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Elsa drenching New England after deluging Mid-Atlantic

Flooding rains and tornadoes accompanied Elsa’s trip up the East Coast

Satellite loop of Tropical Storm Elsa Friday morning. (NOAA)
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It’s the final day of Elsa’s unwelcome tour up the U.S. East Coast, a journey thus far filled with heavy rain, flooding, strong winds and tornadoes. After lashing New England and the Northeast on Friday, Elsa is finally set to pull away from the Lower 48, sweeping into the Gulf of Maine before bringing inclement conditions to Canada.

Flash flood watches remain in effect from Massachusetts to the Canadian border. A tropical storm warning is also up for eastern New England, although the National Hurricane Center changed Elsa’s designation from a tropical storm to “post-tropical cyclone” Thursday afternoon after it took on the characteristics of a higher latitude weather system.

The Hurricane Center warns that “considerable urban flooding” is possible in across southern and coastal New England until the storm exits Friday evening.

New Yorkers wade through waist-deep floods to reach their trains as storms pummel the city

Tracking Elsa now

As of 2 p.m., Elsa was centered near Plymouth, Mass. Maximum winds were pegged at 50 mph as the system booked northeast at 31 mph. A comma-shaped swirl of moderate to heavy rainfall traced its spiral circulation, the back edge of the tropical fire hose having passed Providence and advancing toward Boston.

To the northeast, the rain was coming down in buckets, mainly from Manchester, N.H., to Portland, which were under flash flood warnings.

What to expect in New England

Heavy rain will ramp up by 3 p.m. in eastern Maine while winding down for Boston and points south. Around sunset, the only lingering rain should be over Downeast Maine, with dramatic improvement to the south and east.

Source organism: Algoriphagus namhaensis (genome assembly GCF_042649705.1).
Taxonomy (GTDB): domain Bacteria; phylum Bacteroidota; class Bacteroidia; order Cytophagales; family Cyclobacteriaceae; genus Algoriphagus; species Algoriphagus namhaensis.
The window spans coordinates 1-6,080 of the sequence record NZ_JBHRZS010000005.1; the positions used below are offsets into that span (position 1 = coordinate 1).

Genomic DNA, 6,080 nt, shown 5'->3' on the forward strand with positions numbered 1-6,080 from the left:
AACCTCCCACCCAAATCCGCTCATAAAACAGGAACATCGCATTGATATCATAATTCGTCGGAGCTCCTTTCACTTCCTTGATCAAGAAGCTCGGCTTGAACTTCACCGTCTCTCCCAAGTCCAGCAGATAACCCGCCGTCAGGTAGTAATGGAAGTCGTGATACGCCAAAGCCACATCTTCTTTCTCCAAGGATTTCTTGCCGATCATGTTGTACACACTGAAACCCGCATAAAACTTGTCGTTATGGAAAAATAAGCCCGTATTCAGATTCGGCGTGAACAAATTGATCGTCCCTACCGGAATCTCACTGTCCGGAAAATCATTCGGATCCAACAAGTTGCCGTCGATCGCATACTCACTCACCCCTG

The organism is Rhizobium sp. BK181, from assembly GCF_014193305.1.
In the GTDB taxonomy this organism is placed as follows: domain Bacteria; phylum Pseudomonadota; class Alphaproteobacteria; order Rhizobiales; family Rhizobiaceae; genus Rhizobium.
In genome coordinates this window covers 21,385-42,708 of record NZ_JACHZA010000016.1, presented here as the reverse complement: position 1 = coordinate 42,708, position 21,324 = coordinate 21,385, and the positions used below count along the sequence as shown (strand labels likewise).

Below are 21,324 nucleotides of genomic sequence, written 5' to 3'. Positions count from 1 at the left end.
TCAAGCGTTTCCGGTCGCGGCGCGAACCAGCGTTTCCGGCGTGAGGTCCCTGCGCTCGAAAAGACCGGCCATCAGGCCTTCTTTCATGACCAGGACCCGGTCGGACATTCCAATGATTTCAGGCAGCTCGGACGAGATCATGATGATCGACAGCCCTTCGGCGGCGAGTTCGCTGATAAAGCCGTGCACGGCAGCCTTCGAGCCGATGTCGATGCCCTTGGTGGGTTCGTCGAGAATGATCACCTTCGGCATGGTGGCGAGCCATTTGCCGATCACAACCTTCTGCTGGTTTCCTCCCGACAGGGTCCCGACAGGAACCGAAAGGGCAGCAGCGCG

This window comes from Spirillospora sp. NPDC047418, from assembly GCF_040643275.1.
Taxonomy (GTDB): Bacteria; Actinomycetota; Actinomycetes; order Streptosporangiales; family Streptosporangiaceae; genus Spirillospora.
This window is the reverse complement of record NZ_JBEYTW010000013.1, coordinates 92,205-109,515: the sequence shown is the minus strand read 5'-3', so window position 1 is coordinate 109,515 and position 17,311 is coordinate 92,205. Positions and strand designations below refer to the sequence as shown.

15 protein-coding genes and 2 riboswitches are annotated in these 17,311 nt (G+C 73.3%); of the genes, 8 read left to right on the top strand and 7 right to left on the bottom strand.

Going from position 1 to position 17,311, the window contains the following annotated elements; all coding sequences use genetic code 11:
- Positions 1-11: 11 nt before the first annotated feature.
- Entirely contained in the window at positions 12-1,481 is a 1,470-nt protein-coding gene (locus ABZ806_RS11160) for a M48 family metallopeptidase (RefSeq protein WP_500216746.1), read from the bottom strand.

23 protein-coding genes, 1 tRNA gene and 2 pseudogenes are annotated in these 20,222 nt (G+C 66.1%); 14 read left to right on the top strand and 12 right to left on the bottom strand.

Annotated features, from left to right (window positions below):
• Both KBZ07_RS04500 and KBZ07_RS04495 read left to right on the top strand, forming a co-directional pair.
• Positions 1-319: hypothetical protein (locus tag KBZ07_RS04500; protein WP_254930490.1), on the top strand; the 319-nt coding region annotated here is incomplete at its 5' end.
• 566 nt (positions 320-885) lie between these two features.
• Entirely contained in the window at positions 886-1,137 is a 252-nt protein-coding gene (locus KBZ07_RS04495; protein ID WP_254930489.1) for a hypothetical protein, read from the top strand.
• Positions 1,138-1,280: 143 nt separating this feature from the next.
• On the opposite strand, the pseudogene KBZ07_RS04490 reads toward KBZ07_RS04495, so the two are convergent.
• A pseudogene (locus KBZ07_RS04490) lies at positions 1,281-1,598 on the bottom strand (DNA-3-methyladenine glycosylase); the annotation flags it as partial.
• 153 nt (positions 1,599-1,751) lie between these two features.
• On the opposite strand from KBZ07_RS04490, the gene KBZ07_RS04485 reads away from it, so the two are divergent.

Additional rainfall of 1 to 3 inches is possible in eastern New England and eastern Maine.

An additional batch of scattered thunderstorms may develop from the Mid-Atlantic into western Massachusetts and shift east, congealing into a mass of downpours that will roll through southern New England. Another inch or more of rainfall is possible, potentially triggering renewed flood concerns. Thereafter, Elsa will breeze into Nova Scotia and undergo extratropical transition.

Looking ahead, there are no immediate tropical threats brewing in the Atlantic, although signs point to an uptick in activity as August nears. It’s already been a record active start to the 2021 Atlantic hurricane season, with Elsa becoming the earliest fifth-named storm on record. According to hurricane researcher Philip Klotzbach, Elsa has been a named storm for eight days, its longevity tying for second place of all Atlantic storms observed during the month of July.

Elsa’s impacts from the Northeast to the Florida Keys

From Boston to Key West, Elsa has unleashed torrents.

In New England, rainfall amounts of 2 to 4 inches were common, with locally higher amounts.

On Friday morning, there were numerous reports of inundated roads in Connecticut where up to 5 to 6 inches of rain had fallen. Flash flood warnings spanned from Long Island to Boston before the rain exited.